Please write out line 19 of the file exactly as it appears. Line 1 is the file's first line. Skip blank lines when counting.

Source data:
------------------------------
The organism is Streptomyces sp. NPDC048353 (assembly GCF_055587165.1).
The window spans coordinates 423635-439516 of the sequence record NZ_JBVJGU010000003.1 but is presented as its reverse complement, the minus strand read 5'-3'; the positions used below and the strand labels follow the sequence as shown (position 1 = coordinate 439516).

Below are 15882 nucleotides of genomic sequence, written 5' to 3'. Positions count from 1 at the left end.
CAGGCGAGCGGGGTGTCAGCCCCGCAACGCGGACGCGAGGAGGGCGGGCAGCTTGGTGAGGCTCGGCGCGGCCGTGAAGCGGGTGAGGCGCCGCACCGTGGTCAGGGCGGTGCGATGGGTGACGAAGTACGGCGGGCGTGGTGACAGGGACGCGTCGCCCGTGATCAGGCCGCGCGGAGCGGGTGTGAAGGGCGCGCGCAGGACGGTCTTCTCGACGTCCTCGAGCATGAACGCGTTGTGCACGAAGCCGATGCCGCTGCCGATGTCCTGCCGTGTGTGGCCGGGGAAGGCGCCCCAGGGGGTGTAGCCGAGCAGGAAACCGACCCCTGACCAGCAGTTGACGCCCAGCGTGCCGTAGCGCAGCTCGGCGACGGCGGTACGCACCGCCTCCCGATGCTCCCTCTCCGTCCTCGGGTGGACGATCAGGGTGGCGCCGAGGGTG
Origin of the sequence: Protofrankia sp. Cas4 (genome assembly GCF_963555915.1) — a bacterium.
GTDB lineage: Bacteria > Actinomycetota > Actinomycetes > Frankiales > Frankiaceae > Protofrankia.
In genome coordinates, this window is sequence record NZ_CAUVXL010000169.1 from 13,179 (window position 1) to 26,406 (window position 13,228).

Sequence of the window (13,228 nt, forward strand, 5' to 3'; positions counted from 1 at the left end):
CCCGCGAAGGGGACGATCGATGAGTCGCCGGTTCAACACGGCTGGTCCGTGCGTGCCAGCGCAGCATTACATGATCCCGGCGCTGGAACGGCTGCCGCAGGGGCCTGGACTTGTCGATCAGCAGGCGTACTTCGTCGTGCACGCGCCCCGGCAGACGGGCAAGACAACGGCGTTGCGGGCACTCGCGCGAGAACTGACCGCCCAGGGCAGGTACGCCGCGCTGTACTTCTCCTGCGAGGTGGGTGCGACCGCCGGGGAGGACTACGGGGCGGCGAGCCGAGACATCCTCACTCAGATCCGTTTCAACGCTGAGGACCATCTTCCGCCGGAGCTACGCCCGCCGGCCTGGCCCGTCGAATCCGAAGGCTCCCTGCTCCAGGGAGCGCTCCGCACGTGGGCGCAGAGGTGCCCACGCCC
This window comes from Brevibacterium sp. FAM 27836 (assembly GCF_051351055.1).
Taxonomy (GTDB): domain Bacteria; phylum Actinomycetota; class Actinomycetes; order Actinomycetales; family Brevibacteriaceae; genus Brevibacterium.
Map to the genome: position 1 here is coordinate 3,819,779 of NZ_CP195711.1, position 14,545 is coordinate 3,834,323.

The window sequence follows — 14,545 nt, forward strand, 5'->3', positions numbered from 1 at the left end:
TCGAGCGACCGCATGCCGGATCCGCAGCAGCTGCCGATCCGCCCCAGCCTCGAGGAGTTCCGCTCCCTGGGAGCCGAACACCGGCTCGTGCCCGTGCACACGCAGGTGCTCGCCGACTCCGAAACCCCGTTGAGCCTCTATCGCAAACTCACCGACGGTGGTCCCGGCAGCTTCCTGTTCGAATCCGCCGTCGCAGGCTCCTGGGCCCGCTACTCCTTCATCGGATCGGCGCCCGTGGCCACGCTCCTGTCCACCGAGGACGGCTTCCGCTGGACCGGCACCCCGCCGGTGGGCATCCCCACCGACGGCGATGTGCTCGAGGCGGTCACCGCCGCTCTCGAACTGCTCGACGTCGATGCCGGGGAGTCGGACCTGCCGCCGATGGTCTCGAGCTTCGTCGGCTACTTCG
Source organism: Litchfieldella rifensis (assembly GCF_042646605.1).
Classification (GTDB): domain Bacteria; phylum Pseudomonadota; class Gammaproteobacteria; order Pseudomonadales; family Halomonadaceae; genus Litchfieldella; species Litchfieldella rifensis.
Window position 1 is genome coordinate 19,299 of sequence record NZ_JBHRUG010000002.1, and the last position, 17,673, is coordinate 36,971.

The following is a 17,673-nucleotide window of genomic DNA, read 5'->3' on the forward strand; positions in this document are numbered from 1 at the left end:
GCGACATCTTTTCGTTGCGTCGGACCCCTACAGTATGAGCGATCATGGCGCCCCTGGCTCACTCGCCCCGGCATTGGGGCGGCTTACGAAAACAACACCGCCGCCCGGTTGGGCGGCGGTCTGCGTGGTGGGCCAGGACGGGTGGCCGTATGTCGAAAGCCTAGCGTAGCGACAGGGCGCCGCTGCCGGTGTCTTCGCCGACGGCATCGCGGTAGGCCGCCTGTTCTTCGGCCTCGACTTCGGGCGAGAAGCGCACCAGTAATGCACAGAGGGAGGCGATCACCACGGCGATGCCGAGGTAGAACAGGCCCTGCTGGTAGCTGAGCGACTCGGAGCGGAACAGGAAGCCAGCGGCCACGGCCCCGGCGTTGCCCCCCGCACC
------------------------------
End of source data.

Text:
GCGACATCTTTTCGTTGCGTCGGACCCCTACAGTATGAGCGATCATGGCGCCCCTGGCTCACTCGCCCCGGCATTGGGGCGGCTTACGAAAACAACACCGCCGCCCGGTTGGGCGGCGGTCTGCGTGGTGGGCCAGGACGGGTGGCCGTATGTCGAAAGCCTAGCGTAGCGACAGGGCGCCGCTGCCGGTGTCTTCGCCGACGGCATCGCGGTAGGCCGCCTGTTCTTCGGCCTCGACTTCGGGCGAGAAGCGCACCAGTAATGCACAGAGGGAGGCGATCACCACGGCGATGCCGAGGTAGAACAGGCCCTGCTGGTAGCTGAGCGACTCGGAGCGGAACAGGAAGCCAGCGGCCACGGCCCCGGCGTTGCCCCCCGCACC